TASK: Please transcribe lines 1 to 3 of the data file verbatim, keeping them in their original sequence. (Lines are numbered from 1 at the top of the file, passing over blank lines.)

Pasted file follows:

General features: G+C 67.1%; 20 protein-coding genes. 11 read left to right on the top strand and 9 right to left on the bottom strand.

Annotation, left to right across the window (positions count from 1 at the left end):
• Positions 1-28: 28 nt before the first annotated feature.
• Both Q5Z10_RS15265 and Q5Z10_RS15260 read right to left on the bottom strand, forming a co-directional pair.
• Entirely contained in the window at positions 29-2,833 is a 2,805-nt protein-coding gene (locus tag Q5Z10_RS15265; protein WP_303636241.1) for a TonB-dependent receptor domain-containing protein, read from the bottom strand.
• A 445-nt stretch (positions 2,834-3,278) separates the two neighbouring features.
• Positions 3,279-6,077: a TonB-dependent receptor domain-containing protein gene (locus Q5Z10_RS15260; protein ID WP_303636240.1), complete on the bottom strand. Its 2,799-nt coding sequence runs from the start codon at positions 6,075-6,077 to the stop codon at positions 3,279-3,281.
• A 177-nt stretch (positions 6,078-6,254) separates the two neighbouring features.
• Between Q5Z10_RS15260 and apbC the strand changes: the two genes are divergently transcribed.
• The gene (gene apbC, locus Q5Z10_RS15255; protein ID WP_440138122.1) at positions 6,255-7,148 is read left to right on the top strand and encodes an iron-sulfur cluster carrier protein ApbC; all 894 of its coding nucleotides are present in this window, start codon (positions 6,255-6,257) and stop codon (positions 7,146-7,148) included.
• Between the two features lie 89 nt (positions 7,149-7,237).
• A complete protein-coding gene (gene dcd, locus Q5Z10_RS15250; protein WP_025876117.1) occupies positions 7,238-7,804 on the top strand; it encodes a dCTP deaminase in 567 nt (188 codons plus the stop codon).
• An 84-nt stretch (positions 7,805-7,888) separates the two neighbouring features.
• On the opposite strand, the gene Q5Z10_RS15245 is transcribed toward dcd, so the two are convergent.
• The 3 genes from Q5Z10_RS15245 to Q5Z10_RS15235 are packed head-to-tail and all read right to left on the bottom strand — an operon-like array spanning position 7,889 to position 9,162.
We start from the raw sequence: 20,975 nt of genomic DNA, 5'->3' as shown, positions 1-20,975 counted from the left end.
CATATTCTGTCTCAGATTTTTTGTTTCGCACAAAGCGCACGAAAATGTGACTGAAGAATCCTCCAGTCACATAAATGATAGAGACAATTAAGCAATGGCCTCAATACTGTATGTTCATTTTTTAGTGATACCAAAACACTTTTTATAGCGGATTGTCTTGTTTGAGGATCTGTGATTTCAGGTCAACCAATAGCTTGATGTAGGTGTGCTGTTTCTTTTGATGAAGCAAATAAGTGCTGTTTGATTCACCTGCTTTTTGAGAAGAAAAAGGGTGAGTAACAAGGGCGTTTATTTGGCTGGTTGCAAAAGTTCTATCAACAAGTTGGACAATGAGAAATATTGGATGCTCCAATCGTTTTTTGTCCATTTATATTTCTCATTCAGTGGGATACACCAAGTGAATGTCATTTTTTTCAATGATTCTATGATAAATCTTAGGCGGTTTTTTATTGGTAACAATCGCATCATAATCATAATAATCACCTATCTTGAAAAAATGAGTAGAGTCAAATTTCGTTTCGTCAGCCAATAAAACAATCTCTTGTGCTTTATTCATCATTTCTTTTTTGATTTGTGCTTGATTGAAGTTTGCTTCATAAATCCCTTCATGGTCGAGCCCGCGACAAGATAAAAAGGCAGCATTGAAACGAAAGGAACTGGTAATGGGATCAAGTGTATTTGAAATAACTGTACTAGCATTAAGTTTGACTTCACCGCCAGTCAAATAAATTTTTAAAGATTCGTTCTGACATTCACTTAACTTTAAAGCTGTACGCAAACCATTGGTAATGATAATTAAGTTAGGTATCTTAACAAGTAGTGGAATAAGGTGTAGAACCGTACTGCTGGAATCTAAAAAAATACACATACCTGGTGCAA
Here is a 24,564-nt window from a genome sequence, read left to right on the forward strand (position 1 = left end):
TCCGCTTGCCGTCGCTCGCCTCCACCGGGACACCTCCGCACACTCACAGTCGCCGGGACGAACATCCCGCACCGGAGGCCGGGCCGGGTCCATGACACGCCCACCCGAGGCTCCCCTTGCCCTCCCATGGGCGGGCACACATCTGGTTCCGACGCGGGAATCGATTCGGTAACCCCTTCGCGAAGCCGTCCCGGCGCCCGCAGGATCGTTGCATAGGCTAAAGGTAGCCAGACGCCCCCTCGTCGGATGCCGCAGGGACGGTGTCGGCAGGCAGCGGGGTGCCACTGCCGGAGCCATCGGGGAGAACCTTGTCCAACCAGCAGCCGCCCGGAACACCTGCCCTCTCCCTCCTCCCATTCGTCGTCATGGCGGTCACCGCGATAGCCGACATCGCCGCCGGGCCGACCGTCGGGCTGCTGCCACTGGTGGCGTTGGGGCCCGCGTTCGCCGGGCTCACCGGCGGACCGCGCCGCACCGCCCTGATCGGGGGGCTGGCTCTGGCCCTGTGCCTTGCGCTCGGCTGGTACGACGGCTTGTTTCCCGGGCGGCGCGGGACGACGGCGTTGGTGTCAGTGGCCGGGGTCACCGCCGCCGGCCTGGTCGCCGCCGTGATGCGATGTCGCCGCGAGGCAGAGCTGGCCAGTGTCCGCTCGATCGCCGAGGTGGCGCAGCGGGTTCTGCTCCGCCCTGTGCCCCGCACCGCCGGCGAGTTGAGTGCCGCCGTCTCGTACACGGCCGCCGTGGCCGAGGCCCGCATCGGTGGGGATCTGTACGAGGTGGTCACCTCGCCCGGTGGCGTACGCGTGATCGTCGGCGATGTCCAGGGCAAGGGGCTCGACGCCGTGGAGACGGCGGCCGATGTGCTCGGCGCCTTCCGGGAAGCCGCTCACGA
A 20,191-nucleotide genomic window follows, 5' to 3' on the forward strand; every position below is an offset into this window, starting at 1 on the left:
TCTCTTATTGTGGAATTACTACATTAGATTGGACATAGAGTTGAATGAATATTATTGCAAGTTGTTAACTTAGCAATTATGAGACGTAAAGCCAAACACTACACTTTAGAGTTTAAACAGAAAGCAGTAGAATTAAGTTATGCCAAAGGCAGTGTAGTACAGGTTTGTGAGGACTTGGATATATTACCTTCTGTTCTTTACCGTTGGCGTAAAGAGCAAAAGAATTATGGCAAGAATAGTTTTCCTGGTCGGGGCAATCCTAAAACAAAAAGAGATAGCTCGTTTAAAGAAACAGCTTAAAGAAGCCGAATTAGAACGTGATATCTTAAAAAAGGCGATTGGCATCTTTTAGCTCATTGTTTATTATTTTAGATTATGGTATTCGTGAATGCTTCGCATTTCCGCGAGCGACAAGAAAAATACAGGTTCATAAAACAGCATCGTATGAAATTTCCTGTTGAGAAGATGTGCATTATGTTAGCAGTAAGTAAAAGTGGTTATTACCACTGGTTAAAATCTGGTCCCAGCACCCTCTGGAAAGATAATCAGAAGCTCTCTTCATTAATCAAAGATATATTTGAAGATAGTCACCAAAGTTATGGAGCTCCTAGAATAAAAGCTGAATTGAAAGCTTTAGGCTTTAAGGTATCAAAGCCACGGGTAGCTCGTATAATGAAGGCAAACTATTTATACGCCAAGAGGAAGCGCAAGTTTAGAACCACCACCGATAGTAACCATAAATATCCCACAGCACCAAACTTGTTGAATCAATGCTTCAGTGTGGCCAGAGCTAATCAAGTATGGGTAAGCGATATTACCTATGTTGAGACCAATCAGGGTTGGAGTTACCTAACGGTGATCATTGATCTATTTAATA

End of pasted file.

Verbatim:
General features: G+C 67.1%; 20 protein-coding genes. 11 read left to right on the top strand and 9 right to left on the bottom strand.

Annotation, left to right across the window (positions count from 1 at the left end):
• Positions 1-28: 28 nt before the first annotated feature.